Tuesday, April 1, 2008

Books and Coffee

If you know me at all, you know of my fondness for both books and coffee. My friend Kathryn, as part of a going away gift, mapped out downtown Wellington pinpointing all the coffee shops and independent bookstores. I knew from the looks of it, I'd be in heaven. But I didn't know the half of it!

Wellingtonians have brought the art of the latte (or flat white, or long black, or cappuccino or what have you) to a new art form. And if you saw the picture of my latte from the other day, you know I mean that quite literally. There've been pretty hearts and foamy fronds. It's like a frothy Rorschach of hot whole milk each time I order my cup o' joe. I'm pretty sure a person can sustain themselves on nothing but whole milk lattes, right?

And the books! Wellingtonians must love their books, because you can't swing a dead cat without hitting a bookstore. There's Dymock's, Whitcoull's, Unity and, of course, Borders. I thought I would have a heart attack when I looked at the prices, though! Luckily, I found Arty Bee's. Arty Bee's (or Bertie Bott's, as I keep calling it) is a fabulous, well-organized used book store with two locations near us. I recently finished Bill Bryson's travel journal In a Sunburned Country, and I was inspired by all his historical research and knowledge of Australia to pick up a copy of A History of New Zealand by Keith Sinclair. There were quite a few histories to choose from, so I chose the one that had survived the most editions, five since it's first edition in 1959, with the most recent revision in 1991. Thank you, Arty Bee's!

I also bought Edmond's Cookery Book, which, from what I gather, is the culinary Bible of the Kiwi kitchen. Akin to the American Betty Crocker Cookbook, Edmond's claims to be the best-sold book in New Zealand. It has all the old favorite (or is it favourite, Steve?) Kiwi recipes for scones, afghan cookies (how come no one told me about these little bits of heaven?!) the famously controversial
Pavlova dessert (there's a whole blog post waiting to happen on the Aussie/Kiwi rivalry over it's origin) and of course lots of savory, meaty pastries that I can't wait to cook up.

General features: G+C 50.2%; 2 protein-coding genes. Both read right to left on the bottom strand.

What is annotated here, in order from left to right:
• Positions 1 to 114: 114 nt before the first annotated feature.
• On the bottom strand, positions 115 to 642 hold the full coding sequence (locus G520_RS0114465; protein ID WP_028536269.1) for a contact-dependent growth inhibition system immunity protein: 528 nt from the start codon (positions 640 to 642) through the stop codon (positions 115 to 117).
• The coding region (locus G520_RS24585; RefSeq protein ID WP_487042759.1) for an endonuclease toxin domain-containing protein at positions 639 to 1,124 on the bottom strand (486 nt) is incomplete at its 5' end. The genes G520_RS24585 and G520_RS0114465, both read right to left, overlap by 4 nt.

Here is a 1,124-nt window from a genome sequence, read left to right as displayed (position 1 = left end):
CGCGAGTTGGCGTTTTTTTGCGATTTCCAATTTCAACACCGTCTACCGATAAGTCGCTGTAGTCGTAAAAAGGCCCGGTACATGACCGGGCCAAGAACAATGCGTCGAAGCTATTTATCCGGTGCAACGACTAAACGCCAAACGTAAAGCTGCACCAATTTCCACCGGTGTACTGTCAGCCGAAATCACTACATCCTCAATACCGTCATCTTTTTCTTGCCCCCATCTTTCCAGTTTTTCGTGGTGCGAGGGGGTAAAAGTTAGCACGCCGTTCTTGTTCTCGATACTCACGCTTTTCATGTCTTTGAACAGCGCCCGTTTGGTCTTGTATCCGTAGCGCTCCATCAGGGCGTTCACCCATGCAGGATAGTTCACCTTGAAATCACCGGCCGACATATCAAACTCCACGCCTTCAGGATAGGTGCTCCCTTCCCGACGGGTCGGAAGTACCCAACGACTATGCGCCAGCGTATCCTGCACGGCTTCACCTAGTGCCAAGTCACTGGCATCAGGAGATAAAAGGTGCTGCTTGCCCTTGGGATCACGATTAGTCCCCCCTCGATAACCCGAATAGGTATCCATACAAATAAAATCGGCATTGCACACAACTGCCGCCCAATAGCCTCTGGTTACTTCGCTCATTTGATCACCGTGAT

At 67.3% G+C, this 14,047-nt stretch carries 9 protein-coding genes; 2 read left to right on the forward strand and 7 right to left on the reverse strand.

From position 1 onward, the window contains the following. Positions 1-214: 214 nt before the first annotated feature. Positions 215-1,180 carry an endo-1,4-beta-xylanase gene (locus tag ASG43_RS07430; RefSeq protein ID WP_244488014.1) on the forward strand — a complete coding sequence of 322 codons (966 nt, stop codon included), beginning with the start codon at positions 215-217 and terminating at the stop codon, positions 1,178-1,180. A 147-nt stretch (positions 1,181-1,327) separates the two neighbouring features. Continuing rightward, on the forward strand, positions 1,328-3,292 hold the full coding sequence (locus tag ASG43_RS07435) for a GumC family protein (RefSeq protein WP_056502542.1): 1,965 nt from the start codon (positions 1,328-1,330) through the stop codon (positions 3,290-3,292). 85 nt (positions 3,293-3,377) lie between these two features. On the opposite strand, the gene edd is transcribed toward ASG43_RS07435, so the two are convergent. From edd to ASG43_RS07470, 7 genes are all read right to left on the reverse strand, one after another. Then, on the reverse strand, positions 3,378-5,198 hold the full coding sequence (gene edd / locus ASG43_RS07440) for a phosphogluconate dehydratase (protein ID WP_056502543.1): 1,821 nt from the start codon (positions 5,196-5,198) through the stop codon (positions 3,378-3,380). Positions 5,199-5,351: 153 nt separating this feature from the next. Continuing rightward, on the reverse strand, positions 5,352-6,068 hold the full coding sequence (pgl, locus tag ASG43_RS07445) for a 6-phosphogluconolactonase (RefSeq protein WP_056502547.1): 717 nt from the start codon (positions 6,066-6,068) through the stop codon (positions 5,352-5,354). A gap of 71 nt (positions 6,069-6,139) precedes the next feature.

Well, that's all for me for now. Mr. Sinclair and the Maori tribal wars of the 1830's await me for my evening reading. Hope everyone is well. Keep up the comments. It's more fun for everyone that way!


Patois said...

So glad you've found coffee. And an independent used book store. Coffee is not the same without Joanne around.

MLW said...

I agree. Coffee on the mainland is flat without you.

Anonymous said...

Joanne, also consider the Michael King history of New Zealand, released in about 2004 or 2005. Very smooth reading and considered one of the best NZ histories written. And a definite read to recommend is The Illustrated History of the Treaty of Waitangi by Claudia Orange (at the library). Once you've read that one of the history texts, you'll know more about NZ history than most kiwis, and they will be very impressed. There are two Waitangi books by Orange - get the Illustrated version, as the other is very academic and much long. Plus, the Illustrated is more recent and covers the recent Tribunal settlements in some detail. Ms. Orange was a professor at Victoria, but now works at Te Papa.

Anonymous said...

Another good indy bookstore is the Capital Bookstore on Featherson. Lots of technical books, the arts, architecture, NZ history, etc.